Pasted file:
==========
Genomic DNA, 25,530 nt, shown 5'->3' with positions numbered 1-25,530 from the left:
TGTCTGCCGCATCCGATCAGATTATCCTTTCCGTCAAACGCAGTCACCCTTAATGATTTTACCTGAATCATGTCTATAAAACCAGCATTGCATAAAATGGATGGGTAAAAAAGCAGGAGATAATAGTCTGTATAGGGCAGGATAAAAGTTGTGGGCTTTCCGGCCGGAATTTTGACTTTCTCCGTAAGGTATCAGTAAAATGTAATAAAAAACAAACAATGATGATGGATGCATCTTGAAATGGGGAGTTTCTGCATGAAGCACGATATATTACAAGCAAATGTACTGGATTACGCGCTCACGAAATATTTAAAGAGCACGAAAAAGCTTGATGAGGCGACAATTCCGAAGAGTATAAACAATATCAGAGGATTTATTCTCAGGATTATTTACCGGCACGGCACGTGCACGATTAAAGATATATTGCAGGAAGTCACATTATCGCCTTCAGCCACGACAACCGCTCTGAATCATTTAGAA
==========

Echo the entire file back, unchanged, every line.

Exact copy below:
Genomic DNA, 25,530 nt, shown 5'->3' with positions numbered 1-25,530 from the left:
TGTCTGCCGCATCCGATCAGATTATCCTTTCCGTCAAACGCAGTCACCCTTAATGATTTTACCTGAATCATGTCTATAAAACCAGCATTGCATAAAATGGATGGGTAAAAAAGCAGGAGATAATAGTCTGTATAGGGCAGGATAAAAGTTGTGGGCTTTCCGGCCGGAATTTTGACTTTCTCCGTAAGGTATCAGTAAAATGTAATAAAAAACAAACAATGATGATGGATGCATCTTGAAATGGGGAGTTTCTGCATGAAGCACGATATATTACAAGCAAATGTACTGGATTACGCGCTCACGAAATATTTAAAGAGCACGAAAAAGCTTGATGAGGCGACAATTCCGAAGAGTATAAACAATATCAGAGGATTTATTCTCAGGATTATTTACCGGCACGGCACGTGCACGATTAAAGATATATTGCAGGAAGTCACATTATCGCCTTCAGCCACGACAACCGCTCTGAATCATTTAGAA